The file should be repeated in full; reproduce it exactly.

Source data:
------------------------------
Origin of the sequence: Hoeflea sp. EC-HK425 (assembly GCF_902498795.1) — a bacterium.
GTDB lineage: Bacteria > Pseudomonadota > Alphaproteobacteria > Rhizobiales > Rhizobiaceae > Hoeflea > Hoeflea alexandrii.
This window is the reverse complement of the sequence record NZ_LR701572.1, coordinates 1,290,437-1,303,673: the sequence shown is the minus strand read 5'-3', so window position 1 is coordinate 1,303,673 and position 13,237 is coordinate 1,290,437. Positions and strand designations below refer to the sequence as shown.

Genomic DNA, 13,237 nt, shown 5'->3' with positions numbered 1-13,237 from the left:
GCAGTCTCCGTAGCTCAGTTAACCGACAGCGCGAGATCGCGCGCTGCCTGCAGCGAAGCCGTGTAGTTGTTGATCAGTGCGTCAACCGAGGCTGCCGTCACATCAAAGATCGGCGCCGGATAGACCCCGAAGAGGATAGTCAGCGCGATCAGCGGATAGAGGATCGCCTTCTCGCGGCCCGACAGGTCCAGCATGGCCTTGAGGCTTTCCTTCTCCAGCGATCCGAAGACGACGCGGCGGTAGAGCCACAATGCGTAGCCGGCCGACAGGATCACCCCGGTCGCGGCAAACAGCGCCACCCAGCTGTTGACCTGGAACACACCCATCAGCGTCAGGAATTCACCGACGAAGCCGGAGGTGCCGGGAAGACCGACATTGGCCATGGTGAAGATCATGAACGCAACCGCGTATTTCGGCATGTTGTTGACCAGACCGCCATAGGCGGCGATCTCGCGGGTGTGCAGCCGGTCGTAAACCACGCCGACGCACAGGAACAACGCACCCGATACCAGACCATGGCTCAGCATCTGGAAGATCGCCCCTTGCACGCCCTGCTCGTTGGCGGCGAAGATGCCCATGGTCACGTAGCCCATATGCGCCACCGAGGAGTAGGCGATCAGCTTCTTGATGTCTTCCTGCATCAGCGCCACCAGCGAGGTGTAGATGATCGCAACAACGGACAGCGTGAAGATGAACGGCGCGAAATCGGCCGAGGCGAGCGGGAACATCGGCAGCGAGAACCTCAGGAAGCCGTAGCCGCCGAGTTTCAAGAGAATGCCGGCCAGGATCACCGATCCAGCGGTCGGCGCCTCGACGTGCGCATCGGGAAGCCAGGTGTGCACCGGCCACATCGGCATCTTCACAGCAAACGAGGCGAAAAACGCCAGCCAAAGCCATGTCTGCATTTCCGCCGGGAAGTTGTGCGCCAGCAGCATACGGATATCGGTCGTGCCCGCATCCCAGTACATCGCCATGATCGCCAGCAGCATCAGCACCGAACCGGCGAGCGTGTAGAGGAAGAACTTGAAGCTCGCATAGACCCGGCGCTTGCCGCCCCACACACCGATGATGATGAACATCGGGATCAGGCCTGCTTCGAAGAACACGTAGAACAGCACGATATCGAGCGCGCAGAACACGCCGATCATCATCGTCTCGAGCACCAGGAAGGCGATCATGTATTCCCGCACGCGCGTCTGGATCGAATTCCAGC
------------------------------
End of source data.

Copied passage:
Origin of the sequence: Hoeflea sp. EC-HK425 (assembly GCF_902498795.1) — a bacterium.
GTDB lineage: Bacteria > Pseudomonadota > Alphaproteobacteria > Rhizobiales > Rhizobiaceae > Hoeflea > Hoeflea alexandrii.
This window is the reverse complement of the sequence record NZ_LR701572.1, coordinates 1,290,437-1,303,673: the sequence shown is the minus strand read 5'-3', so window position 1 is coordinate 1,303,673 and position 13,237 is coordinate 1,290,437. Positions and strand designations below refer to the sequence as shown.

Genomic DNA, 13,237 nt, shown 5'->3' with positions numbered 1-13,237 from the left:
GCAGTCTCCGTAGCTCAGTTAACCGACAGCGCGAGATCGCGCGCTGCCTGCAGCGAAGCCGTGTAGTTGTTGATCAGTGCGTCAACCGAGGCTGCCGTCACATCAAAGATCGGCGCCGGATAGACCCCGAAGAGGATAGTCAGCGCGATCAGCGGATAGAGGATCGCCTTCTCGCGGCCCGACAGGTCCAGCATGGCCTTGAGGCTTTCCTTCTCCAGCGATCCGAAGACGACGCGGCGGTAGAGCCACAATGCGTAGCCGGCCGACAGGATCACCCCGGTCGCGGCAAACAGCGCCACCCAGCTGTTGACCTGGAACACACCCATCAGCGTCAGGAATTCACCGACGAAGCCGGAGGTGCCGGGAAGACCGACATTGGCCATGGTGAAGATCATGAACGCAACCGCGTATTTCGGCATGTTGTTGACCAGACCGCCATAGGCGGCGATCTCGCGGGTGTGCAGCCGGTCGTAAACCACGCCGACGCACAGGAACAACGCACCCGATACCAGACCATGGCTCAGCATCTGGAAGATCGCCCCTTGCACGCCCTGCTCGTTGGCGGCGAAGATGCCCATGGTCACGTAGCCCATATGCGCCACCGAGGAGTAGGCGATCAGCTTCTTGATGTCTTCCTGCATCAGCGCCACCAGCGAGGTGTAGATGATCGCAACAACGGACAGCGTGAAGATGAACGGCGCGAAATCGGCCGAGGCGAGCGGGAACATCGGCAGCGAGAACCTCAGGAAGCCGTAGCCGCCGAGTTTCAAGAGAATGCCGGCCAGGATCACCGATCCAGCGGTCGGCGCCTCGACGTGCGCATCGGGAAGCCAGGTGTGCACCGGCCACATCGGCATCTTCACAGCAAACGAGGCGAAAAACGCCAGCCAAAGCCATGTCTGCATTTCCGCCGGGAAGTTGTGCGCCAGCAGCATACGGATATCGGTCGTGCCCGCATCCCAGTACATCGCCATGATCGCCAGCAGCATCAGCACCGAACCGGCGAGCGTGTAGAGGAAGAACTTGAAGCTCGCATAGACCCGGCGCTTGCCGCCCCACACACCGATGATGATGAACATCGGGATCAGGCCTGCTTCGAAGAACACGTAGAACAGCACGATATCGAGCGCGCAGAACACGCCGATCATCATCGTCTCGAGCACCAGGAAGGCGATCATGTATTCCCGCACGCGCGTCTGGATCGAATTCCAGC